Thursday, December 17, 2009

Designing Starts With Thinking

New designs that work often require designers to re-think an old idea and approach it from a different direction.

Dyson (one of the world's best design innovators) has come up with a new take on the blow-dryers used in public bathrooms. I actually got to use one last night and, after the first bit of confusion and unfamiliarity, I found it functionally effective and aesthetically satisfying.

While I like the idea of hand dryers for environmental and health reasons, blow dryers have not done the job as easily as just grabbing a paper towel (when available). I like the idea of not having wasteful, over-flowing paper all over the floor so I wanted blow-dryers to work.

I was pleased when they came out with those super-powerful dryers that are so powerful they distort your skin like an astronaut's face in a wind-tunnel. It's actually sort of fun to watch your skin ripple and flow like water and they dry your hands in significantly less time. I still found myself finishing the job by wiping my hands on my pants.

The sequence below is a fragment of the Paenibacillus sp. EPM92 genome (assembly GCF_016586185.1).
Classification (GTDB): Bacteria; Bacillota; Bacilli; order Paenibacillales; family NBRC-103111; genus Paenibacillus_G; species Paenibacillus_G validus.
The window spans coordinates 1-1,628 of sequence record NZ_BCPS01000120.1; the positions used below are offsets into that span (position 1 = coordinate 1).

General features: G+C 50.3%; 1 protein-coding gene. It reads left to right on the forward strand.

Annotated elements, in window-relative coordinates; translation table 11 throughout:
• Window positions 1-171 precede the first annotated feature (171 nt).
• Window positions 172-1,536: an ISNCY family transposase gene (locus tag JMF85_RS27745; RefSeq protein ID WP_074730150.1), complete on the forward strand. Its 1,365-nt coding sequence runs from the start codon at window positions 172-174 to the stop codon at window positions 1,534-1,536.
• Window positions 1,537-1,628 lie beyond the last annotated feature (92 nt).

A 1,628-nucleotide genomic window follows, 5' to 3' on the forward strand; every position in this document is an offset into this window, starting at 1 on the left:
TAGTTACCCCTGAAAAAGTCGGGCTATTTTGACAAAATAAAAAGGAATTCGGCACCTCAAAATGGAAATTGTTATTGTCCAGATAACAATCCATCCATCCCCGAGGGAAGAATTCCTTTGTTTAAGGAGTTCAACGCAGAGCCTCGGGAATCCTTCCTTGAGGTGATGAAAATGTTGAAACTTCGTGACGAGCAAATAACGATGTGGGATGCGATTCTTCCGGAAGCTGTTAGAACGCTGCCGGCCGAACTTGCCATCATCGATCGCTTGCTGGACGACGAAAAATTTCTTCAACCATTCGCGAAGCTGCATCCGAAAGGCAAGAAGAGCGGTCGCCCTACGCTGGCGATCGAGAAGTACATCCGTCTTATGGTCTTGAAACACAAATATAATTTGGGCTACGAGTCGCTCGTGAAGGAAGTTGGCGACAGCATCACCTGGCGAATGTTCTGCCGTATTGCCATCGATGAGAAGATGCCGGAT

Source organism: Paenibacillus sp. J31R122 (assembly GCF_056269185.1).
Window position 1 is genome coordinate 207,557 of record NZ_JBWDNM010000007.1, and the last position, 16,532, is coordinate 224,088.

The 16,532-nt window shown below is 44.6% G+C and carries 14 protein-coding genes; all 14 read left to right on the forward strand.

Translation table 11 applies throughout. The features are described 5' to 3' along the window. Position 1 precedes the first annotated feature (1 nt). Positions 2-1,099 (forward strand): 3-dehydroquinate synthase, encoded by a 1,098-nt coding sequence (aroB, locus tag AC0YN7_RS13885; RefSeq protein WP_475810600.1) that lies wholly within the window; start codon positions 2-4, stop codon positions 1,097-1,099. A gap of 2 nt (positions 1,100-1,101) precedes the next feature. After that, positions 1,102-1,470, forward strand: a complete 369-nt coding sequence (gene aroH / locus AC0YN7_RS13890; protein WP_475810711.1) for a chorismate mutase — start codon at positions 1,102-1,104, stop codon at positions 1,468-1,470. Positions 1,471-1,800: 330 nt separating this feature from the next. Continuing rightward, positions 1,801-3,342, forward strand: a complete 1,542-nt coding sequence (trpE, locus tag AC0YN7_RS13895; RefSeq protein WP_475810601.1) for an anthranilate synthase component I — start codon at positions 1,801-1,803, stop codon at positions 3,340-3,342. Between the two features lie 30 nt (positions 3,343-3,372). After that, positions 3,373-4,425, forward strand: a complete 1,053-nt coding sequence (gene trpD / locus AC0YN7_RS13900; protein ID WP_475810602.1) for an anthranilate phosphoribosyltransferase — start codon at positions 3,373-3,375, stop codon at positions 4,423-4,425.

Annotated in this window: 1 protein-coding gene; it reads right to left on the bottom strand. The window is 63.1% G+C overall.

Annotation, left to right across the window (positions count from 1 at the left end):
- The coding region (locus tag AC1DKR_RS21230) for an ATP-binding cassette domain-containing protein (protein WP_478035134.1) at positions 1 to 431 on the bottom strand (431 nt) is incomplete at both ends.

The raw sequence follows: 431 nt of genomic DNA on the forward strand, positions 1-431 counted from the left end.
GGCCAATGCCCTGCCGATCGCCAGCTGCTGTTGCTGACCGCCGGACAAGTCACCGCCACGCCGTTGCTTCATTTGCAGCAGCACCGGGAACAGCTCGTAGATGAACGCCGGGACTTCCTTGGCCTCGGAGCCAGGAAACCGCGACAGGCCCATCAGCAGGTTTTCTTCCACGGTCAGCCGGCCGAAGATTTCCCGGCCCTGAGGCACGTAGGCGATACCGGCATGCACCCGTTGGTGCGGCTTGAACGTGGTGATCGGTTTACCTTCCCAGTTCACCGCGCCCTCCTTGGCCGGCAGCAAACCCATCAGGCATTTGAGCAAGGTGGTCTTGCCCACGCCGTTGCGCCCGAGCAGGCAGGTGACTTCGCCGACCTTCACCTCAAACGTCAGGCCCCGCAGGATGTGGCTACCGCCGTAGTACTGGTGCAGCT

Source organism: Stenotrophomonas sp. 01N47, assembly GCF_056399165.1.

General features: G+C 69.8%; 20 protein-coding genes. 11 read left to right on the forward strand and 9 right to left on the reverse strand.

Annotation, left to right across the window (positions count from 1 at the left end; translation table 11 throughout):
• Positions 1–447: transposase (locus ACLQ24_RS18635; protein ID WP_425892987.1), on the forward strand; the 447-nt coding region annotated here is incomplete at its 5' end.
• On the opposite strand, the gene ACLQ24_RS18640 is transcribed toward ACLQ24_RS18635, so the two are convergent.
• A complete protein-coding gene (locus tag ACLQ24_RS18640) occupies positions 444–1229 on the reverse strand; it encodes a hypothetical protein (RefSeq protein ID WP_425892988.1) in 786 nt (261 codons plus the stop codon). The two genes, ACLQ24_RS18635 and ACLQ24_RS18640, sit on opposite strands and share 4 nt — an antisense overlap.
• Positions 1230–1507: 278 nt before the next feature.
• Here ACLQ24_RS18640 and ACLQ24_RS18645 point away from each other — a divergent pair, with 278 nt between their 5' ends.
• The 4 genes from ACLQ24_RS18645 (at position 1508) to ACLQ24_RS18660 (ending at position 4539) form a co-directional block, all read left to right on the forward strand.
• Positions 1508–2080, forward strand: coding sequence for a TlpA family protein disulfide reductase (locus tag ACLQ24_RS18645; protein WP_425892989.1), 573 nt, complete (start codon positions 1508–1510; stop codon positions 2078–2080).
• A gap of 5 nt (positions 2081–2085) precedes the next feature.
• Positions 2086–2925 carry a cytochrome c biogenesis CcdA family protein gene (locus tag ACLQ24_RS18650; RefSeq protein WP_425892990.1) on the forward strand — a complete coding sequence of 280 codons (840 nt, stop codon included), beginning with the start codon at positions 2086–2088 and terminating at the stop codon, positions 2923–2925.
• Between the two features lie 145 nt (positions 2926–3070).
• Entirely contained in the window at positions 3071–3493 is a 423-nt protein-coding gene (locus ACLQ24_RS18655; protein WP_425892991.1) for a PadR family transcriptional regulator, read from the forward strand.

The Dyson Airblade (left) is the world’s first touch-free hand dryer that actually works. The pressurized air is released through very thin apertures in a sheet of air that "wipes" water from hands in about 12 seconds.

The Airblade has two hand-sized apertures that blow room-temperature air by using a digital motor that has no heating element (thus being more cost effective as well). The hot air from conventional hand dryers not only dries out your skin but also sends bacteria-laden air into the immediate vicinity. The Dyson uses an anti-microbial coating and a Hepa filter, so the expelled air is clean and the dryer surface is germ-free.

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